• Wed Definition & Synonyms
- () of Wed
- (n.) To join in marriage; to give in wedlock.
- (n.) To take to ones self and support; to espouse.
- (n.) A pledge; a pawn.
- (n.) To take for husband or for wife by a formal ceremony; to marry; to espouse.
- (v. i.) To contact matrimony; to marry.
- (n.) Fig.: To unite as if by the affections or the bond of marriage; to attach firmly or indissolubly.
• W Definition & Synonyms
- () the twenty-third letter of the English alphabet, is usually a consonant, but sometimes it is a vowel, forming the second element of certain diphthongs, as in few, how. It takes its written form and its name from the repetition of a V, this being the original form of the Roman capital letter which we call U. Etymologically it is most related to v and u. See V, and U. Some of the uneducated classes in England, especially in London, confuse w and v, substituting the one for the other, as weal for veal, and veal for weal; wine for vine, and vine for wine, etc. See Guide to Pronunciation, // 266-268.
• We Definition & Synonyms
- (pl. ) of I
- (obj.) The plural nominative case of the pronoun of the first person; the word with which a person in speaking or writing denotes a number or company of which he is one, as the subject of an action expressed by a verb.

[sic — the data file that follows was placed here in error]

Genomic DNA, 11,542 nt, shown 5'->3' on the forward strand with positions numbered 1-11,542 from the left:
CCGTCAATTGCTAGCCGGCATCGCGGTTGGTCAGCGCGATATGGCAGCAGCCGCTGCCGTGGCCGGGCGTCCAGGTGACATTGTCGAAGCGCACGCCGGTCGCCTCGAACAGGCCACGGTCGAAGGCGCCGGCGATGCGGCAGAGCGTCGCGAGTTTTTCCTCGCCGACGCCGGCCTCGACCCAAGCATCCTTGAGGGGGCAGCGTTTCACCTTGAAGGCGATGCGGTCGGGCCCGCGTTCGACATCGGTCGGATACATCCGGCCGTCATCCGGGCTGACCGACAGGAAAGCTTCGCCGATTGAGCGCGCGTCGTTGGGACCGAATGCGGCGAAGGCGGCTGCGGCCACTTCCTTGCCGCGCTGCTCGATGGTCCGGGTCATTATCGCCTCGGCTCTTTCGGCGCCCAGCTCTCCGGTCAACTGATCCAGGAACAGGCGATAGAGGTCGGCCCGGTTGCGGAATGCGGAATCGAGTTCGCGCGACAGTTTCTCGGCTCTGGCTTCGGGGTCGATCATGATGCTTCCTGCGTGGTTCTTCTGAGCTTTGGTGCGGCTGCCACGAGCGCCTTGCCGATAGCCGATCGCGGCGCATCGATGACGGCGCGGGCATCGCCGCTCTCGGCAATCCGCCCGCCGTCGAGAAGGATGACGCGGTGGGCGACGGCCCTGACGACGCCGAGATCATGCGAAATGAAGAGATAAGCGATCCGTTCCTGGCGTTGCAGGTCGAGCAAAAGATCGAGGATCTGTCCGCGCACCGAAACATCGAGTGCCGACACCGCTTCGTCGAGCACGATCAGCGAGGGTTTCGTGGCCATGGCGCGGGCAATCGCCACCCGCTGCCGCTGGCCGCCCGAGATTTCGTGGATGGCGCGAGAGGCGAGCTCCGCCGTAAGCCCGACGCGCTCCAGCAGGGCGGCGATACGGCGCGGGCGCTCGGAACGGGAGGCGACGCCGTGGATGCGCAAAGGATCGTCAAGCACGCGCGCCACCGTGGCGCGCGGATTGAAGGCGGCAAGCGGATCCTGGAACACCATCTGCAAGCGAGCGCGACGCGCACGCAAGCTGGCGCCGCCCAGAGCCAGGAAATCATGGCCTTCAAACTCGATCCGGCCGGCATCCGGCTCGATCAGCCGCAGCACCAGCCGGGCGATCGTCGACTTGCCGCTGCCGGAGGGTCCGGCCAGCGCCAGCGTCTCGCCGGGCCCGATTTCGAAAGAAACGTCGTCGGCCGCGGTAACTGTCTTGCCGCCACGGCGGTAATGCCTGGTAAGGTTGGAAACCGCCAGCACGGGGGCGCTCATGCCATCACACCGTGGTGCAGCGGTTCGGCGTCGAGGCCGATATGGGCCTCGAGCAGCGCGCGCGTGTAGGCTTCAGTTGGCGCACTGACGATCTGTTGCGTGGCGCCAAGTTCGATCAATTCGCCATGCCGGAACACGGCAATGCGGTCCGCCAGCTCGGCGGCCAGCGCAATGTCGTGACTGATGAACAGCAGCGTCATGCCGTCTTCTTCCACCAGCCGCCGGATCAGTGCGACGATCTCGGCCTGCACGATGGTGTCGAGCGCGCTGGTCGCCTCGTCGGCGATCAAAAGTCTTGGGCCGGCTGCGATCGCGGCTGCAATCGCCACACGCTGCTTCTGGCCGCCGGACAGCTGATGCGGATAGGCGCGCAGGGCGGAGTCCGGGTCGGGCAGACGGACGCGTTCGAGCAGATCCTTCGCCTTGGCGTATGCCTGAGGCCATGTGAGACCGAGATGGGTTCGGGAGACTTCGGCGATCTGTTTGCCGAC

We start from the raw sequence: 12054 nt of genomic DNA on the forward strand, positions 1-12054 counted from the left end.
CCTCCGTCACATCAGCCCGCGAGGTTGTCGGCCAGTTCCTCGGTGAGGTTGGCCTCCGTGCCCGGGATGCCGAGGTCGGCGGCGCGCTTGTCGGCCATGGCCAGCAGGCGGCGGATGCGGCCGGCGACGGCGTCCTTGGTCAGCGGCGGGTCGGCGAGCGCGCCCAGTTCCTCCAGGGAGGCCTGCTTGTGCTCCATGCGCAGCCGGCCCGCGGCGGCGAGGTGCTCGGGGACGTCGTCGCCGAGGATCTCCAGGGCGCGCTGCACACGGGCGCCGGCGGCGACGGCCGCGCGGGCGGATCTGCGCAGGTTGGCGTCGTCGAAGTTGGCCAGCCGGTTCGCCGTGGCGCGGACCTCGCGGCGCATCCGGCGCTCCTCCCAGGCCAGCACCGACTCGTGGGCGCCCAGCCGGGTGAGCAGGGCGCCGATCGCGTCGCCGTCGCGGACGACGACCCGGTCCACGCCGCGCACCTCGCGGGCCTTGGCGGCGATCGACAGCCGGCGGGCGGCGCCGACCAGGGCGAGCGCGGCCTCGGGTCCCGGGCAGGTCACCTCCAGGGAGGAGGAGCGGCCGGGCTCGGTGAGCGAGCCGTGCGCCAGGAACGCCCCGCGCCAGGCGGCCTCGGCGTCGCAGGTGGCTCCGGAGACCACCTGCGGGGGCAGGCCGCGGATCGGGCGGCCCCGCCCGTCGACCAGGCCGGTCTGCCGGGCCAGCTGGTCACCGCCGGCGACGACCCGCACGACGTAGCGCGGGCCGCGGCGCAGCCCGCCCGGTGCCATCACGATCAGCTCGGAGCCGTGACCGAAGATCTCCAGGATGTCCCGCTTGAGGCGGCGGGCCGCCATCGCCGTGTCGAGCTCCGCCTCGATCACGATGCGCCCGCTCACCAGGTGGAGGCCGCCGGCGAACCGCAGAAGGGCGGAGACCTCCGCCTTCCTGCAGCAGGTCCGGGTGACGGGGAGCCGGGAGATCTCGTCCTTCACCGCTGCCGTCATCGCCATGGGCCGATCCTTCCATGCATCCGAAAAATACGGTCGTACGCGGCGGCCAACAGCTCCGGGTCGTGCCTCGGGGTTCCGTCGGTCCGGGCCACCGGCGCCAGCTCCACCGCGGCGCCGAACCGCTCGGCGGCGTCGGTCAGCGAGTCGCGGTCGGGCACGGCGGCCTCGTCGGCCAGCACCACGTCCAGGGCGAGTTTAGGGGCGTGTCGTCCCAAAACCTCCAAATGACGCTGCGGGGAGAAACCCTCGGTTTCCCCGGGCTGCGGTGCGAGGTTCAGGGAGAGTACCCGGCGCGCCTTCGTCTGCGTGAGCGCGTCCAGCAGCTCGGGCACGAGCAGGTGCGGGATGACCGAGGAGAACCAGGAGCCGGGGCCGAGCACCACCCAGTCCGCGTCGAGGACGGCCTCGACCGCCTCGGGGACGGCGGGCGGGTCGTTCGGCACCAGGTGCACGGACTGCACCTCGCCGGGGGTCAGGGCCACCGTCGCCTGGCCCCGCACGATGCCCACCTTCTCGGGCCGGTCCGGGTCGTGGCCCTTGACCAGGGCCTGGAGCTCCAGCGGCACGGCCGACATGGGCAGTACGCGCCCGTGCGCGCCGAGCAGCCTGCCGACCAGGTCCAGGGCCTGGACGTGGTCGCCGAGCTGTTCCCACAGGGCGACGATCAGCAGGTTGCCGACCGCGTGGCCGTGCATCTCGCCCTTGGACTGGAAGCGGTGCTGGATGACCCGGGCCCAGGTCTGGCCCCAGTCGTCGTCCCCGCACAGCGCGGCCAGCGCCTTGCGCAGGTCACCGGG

• Wedder Definition & Synonyms
- (n.) See Wether.
• Wedge Definition & Synonyms
- (v. t.) To force or drive as a wedge is driven.
- (v. t.) To cut, as clay, into wedgelike masses, and work by dashing together, in order to expel air bubbles, etc.
- (v. t.) To force by crowding and pushing as a wedge does; as, to wedge ones way.
- (n.) The person whose name stands lowest on the list of the classical tripos; -- so called after a person (Wedgewood) who occupied this position on the first list of 1828.
- (n.) A mass of metal, especially when of a wedgelike form.
- (n.) Anything in the form of a wedge, as a body of troops drawn up in such a form.
- (v. t.) To fasten with a wedge, or with wedges; as, to wedge a scythe on the snath; to wedge a rail or a piece of timber in its place.
- (v. t.) To press closely; to fix, or make fast, in the manner of a wedge that is driven into something.
- (v. t.) To cleave or separate with a wedge or wedges, or as with a wedge; to rive.
- (n.) A solid of five sides, having a rectangular base, two rectangular or trapezoidal sides meeting in an edge, and two triangular ends.
- (n.) A piece of metal, or other hard material, thick at one end, and tapering to a thin edge at the other, used in splitting wood, rocks, etc., in raising heavy bodies, and the like. It is one of the six elementary machines called the mechanical powers. See Illust. of Mechanical powers, under Mechanical.